The headline blared across the front page of USA Today: 20,000 military members, vets faced foreclosure in 2010. This is the highest number in 7 years. Military families and vets are not immune from the crisis in the housing markets, and they have found it just as difficult to get help.
Pursuant to that, Valparaiso School of Law Professor Alan White broke down some numbers of the HAMP program for Public Citizen, and finds a real disaster:
On Monday the Treasury Department released its loan-level data files on the more than 2.5 million mortgage borrowers who have sought help from the Home Affordable Modification program. Not surprisingly, the data confirm that homeowners are being done in by paperwork. For example, of the 1.2 million homeowners who were non-accepted (Treasuryspeak for rejected), only 6% were turned down because they failed the net present value test, i.e. because a modification wouldn’t make economic sense for the investor. Much more common were denials because the homeowner was not considered to be payment-stressed (20%), not in imminent danger of default (11%), couldn’t meet paperwork requirements (21%) or had the misfortune to have an ineligible mortgage (18%). Many of those identified as having withdrawn applications (8%) could also have fallen victim to the paperwork shuffle.
Keep in mind that the bank habitually loses paperwork or asks the borrower to resend it multiple times. Three times as many applications were turned down for a trial mod because of paperwork issues than because of a failure of the net present value test. In addition, the borrowers who are seeking help but aren’t considered payment-stressed by the bank’s formula could clearly get a workout, especially if they risked default.
But this gets even worse when you look at the borrowers granted a trial mod and denied a permanent mod.
As for the 600,000 who were approved for trial modifications, but then were denied conversion to permanent modifications, only about 25%, i.e. about 13% of all trial modifications, failed to make payments. The dreaded “incomplete request”, “request withdrawn” and income-too-high categories account for more than half of the trial modification fallouts. Particularly unjustifiable are the tens of thousands whose permanent modifications were denied based on eligibility or NPV determinations that should have been made before they started a trial modification.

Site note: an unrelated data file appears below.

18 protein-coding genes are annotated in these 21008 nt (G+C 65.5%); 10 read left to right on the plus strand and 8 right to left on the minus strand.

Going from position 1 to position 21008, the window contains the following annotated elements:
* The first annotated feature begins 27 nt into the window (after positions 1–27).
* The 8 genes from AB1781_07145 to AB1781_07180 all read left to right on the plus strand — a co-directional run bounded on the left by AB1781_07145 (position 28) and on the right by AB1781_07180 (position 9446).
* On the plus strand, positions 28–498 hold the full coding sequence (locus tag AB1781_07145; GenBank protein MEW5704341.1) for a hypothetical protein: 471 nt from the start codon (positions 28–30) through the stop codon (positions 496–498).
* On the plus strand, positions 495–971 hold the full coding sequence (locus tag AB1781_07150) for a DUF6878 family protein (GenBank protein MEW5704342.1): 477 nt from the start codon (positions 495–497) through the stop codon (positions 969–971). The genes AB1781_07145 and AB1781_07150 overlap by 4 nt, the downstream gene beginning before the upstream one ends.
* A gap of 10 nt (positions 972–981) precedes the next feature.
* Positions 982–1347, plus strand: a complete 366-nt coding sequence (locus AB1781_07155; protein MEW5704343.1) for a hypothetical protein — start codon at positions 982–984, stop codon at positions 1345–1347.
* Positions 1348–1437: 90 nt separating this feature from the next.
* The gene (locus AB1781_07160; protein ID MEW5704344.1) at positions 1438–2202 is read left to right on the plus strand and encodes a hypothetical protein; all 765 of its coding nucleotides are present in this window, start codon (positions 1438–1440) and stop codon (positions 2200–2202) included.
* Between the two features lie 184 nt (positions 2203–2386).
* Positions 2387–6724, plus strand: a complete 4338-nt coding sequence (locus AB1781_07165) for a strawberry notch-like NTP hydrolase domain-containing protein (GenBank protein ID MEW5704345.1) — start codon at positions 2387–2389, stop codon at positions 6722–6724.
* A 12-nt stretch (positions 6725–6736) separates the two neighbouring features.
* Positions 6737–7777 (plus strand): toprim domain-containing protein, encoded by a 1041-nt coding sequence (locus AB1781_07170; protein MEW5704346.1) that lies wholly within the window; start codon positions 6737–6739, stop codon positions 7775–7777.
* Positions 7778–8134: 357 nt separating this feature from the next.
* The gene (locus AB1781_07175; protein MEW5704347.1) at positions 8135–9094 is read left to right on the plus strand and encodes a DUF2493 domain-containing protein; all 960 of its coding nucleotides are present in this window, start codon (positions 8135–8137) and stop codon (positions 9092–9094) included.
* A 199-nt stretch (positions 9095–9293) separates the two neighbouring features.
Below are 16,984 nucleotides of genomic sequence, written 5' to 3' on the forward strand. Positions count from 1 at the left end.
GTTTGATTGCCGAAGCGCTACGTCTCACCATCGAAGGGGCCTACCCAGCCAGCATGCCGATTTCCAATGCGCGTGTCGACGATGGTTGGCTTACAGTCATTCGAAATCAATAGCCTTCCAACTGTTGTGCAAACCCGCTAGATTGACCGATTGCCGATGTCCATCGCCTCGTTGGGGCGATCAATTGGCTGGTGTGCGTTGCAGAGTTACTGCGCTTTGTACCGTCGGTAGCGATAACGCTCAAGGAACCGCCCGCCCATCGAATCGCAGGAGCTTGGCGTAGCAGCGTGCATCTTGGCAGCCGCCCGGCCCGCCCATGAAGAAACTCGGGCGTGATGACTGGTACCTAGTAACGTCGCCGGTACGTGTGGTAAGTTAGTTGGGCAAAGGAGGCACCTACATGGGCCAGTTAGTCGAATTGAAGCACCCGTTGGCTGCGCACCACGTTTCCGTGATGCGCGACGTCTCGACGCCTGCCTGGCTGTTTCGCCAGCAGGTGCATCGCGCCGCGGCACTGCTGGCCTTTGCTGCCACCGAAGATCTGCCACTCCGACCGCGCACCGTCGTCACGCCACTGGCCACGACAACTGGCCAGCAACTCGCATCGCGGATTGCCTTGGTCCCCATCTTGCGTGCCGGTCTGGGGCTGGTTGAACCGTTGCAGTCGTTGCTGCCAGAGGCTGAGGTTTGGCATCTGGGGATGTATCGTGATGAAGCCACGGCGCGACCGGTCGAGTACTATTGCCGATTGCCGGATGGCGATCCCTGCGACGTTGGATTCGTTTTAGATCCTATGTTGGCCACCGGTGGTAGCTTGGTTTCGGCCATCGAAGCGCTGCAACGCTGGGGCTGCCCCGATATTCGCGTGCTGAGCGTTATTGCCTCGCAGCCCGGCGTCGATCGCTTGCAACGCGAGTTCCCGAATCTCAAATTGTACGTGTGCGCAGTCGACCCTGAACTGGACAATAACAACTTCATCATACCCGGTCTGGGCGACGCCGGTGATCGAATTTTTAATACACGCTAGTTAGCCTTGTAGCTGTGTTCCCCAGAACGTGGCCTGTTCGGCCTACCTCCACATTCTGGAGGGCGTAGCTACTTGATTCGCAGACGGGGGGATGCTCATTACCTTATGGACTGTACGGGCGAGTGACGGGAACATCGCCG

Once again, paperwork is a major culprit. But as Alan White says, eligibility requirements accounted for a substantial amount of permanent mod failures. This reinforces the theory that the stringing along of the trial modification is creating the eligibility failure in many cases. If the difference between the original and modified payment keeps getting tossed into unpaid principal balance, gradually the monthly payment with a permanent mod gets higher, as the interest rate is calculated from UPB. Eventually, this goes over the 31% standard of the net present value test and creates the denial. That’s just predatory lending, to squeeze out a few more payments from a borrower who won’t get a mod.
A paper from the Chicago Federal Reserve shows that modifications are pretty low considering the flood of foreclosures in this period, and far lower for securitized loans – where a servicer is involved – than bank-owned loans. The banks and their servicer subsidiaries are unwilling, not unable, to deal with this crisis. And the data show that the traditional method of mortgage lending – where the bank holds the loan – turns out to be far better during a default event than this securitization nonsense.
The failure of HAMP is not inevitable. While it may have resulted in fewer than a half a million successful permanent modifications, two and a half million homeowners have sought help. Most of those who fail initially or at the conversion stage are not failing because their cases are hopeless. On the contrary, many are rejected for reasons that suggest workouts are possible (such as those whose debt ratio is not high enough for HAMP.) The program suffers seriously from lack of enforcement, from needlessly detailed and prescriptive rules, and from the Administration’s unwillingness to confront the principal reduction issue.